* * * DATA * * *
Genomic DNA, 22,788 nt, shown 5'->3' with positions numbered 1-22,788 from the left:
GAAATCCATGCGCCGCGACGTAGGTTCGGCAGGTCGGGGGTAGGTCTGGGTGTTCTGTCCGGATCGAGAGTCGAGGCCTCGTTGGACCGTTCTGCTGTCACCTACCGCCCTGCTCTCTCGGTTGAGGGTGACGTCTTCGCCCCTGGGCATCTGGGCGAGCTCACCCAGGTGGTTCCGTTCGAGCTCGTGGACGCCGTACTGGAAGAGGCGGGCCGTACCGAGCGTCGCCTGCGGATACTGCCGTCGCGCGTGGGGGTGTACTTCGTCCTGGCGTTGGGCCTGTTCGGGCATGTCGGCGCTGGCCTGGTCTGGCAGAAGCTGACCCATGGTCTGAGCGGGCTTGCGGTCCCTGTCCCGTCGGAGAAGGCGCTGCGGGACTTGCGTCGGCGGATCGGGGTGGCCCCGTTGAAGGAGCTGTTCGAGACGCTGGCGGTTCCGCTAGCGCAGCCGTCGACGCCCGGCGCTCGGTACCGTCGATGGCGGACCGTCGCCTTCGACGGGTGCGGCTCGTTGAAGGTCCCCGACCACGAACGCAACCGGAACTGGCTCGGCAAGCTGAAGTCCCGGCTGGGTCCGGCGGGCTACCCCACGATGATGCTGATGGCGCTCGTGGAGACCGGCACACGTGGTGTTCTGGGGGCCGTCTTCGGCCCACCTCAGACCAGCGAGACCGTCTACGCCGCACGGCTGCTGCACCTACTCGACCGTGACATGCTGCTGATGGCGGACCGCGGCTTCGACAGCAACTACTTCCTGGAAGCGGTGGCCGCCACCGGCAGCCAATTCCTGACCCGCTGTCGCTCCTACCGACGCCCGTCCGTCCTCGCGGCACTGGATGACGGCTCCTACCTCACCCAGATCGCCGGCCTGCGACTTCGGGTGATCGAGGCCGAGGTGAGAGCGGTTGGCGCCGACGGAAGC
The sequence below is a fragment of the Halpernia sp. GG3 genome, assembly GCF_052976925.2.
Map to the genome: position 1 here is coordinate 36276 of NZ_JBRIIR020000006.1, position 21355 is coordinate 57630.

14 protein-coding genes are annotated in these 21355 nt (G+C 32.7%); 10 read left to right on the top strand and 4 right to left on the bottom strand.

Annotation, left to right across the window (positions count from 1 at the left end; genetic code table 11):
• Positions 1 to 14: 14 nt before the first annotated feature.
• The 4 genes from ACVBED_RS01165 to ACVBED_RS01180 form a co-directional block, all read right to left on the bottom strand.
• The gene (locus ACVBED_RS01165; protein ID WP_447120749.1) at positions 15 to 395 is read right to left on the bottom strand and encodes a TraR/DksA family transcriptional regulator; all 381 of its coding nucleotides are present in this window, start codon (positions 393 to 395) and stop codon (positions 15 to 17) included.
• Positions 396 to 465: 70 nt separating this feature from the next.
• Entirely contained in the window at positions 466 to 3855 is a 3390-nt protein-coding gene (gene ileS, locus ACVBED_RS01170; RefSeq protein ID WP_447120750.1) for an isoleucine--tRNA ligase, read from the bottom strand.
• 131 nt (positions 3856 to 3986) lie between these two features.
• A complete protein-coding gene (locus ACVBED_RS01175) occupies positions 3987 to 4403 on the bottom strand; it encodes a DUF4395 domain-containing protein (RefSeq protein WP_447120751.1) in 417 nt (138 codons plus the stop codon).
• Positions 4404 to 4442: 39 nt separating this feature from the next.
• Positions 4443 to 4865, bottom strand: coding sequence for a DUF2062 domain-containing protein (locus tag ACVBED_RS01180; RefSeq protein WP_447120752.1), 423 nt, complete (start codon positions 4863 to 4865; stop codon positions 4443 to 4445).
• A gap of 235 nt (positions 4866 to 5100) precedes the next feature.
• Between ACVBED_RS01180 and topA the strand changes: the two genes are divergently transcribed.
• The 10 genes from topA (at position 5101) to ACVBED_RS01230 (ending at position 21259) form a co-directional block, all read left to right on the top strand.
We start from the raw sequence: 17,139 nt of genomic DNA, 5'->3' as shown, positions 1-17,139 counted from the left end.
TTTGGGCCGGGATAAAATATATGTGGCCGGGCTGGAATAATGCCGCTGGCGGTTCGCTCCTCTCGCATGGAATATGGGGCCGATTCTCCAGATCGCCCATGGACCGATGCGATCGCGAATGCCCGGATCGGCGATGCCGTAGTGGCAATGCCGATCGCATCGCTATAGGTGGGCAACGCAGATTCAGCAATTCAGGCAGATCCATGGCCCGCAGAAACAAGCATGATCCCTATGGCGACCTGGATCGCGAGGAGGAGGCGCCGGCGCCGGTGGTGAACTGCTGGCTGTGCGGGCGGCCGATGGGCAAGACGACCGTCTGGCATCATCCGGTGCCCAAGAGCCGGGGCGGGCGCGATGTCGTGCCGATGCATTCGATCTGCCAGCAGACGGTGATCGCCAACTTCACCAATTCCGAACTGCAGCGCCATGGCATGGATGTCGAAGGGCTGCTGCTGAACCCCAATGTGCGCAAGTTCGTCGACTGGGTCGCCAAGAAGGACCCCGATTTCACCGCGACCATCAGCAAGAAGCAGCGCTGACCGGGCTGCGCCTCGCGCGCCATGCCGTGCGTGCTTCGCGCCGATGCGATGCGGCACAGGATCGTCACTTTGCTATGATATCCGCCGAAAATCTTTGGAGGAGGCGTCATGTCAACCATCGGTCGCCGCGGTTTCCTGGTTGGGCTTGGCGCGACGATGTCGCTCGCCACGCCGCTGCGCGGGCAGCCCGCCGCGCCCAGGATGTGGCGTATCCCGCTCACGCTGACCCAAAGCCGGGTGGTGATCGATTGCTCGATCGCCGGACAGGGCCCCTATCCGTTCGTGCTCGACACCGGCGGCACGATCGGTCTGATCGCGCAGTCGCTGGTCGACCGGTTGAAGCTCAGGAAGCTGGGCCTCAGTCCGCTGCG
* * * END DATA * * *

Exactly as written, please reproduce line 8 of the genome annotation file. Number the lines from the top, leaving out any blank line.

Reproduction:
• The 4 genes from ACVBED_RS01165 to ACVBED_RS01180 form a co-directional block, all read right to left on the bottom strand.